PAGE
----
Office Locations 

District Office
1038 Second Street Pike, Suite 101
Richboro, PA 18954
8:30 a.m. to 4:30 p.m.
Monday through Friday
Phone: (215) 364-3414
Fax: (215) 364-8626

Satellite Office

123 W Bridge St
New Hope, PA 18938
10 a.m. to 3 p.m.
Tuesday through Friday
Phone: (215) 862-1940 
Fax: (215) 862-1943

Capitol Address Information
105 Ryan Office Buildling
PO Box 202178
Harrisburg, PA 17120-2178
Phone: (717) 787-9033
Fax: (717) 705-1802

Pension Forfeiture Bill Takes Aim at Public Corruption
House again offers its overwhelming approval, sends bill back to Senate
By Rep. Scott Petri (R-Bucks)
For years, we have watched as one government official after another have shamed themselves and the institution whose laws they swore to uphold by committing crimes in office. Whether they misappropriated funds; misused government resources, personnel or equipment for personal or political gain; or otherwise abused the privilege of their elected or appointed office, their actions have come at a great cost – to themselves, the institution and the taxpayers who ultimately pay the price for these transgressions.

As chairman of the House Ethics Committee last session, it was clear to me that our laws are inadequate when it comes to holding public officials truly accountable for criminal activity. Time and again we see high-ranking public officials cutting deals under which they agree to plead guilty to a lesser crime – one that protects and preserves their lucrative public pensions – and our laws permit them to do so. These individuals betray the trust of those who elected them and our laws are insufficient to shield the taxpayers who must bear the brunt of these misdeeds.

By a vote of 190-1 last week, the House approved my bill to strengthen Pennsylvania’s laws governing public corruption. House Bill 939 would hold state, county and municipal government officials, state employees, judges, teachers and other school district employees, accountable for crimes related to their official duties by requiring them to forfeit their government pension and pay appropriate restitution when they plead guilty or no contest to any crime related to their official government position or any felony offense related to their office or employment. My bill would also impact federal crimes that are classified as felonies or are punishable by a term of at least five years in prison.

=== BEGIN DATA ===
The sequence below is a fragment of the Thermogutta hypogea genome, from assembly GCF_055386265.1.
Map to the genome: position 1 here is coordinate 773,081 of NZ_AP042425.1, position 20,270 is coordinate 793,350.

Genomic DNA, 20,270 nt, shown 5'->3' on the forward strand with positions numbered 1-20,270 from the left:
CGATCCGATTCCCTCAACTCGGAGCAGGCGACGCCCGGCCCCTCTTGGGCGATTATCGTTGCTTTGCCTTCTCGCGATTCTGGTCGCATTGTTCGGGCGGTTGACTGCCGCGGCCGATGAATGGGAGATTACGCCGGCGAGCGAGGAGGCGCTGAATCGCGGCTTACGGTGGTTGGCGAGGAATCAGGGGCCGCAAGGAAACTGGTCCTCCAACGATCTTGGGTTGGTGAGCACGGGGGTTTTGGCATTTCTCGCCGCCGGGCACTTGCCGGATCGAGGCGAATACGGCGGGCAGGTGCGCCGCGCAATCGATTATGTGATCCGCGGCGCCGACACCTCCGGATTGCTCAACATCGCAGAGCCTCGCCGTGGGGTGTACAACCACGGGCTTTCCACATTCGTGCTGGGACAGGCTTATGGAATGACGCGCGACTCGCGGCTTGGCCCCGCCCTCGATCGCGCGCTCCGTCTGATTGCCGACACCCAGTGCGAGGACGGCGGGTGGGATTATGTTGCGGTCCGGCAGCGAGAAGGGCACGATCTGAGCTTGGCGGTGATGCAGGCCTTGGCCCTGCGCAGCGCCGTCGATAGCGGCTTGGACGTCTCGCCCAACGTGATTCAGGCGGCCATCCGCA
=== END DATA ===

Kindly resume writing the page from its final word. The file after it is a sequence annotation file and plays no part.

Pennsylvania Sen. Robert Mellow (D-Lackawanna), who went to prison five years ago on federal crimes related to his office, is now petitioning to get his $20,000 a month state pension restored, arguing that current law does not cover federal crimes. Under my bill, this argument would not exist.

Currently, the Public Employee Pension Forfeiture Act does not preclude public employees or public officials who are charged with a forfeiture crime to plead to a lesser offense that does not trigger pension forfeiture. House Bill 939 would close that loophole and hold public officials accountable for their actual crimes. This means that those government officials and employees who commit crimes in office would be unable to avoid losing their taxpayer-paid pension by pleading guilty to a lesser offense. My legislation would remove this discretion, requiring offenders to face the real penalties associated with their crimes. This would also include payment of restitution for the victims of their crimes, often the taxpayers.

My bill would make our public corruption laws the toughest in the nation. At least 11 states have legislation that requires pension forfeiture for public officials convicted of a felony associated with their public office. Nine others revoke pensions for any crime involving their office.

The House passed my legislation last session by a vote of 188-2, but the Senate failed to act on it. The House has once again given the bill its overwhelming approval and is sending it back to the Senate. Pension forfeiture is the best hope we have to deter crime in public office. It is time to root out public corruption and ensure Pennsylvania taxpayers are getting their money’s worth.
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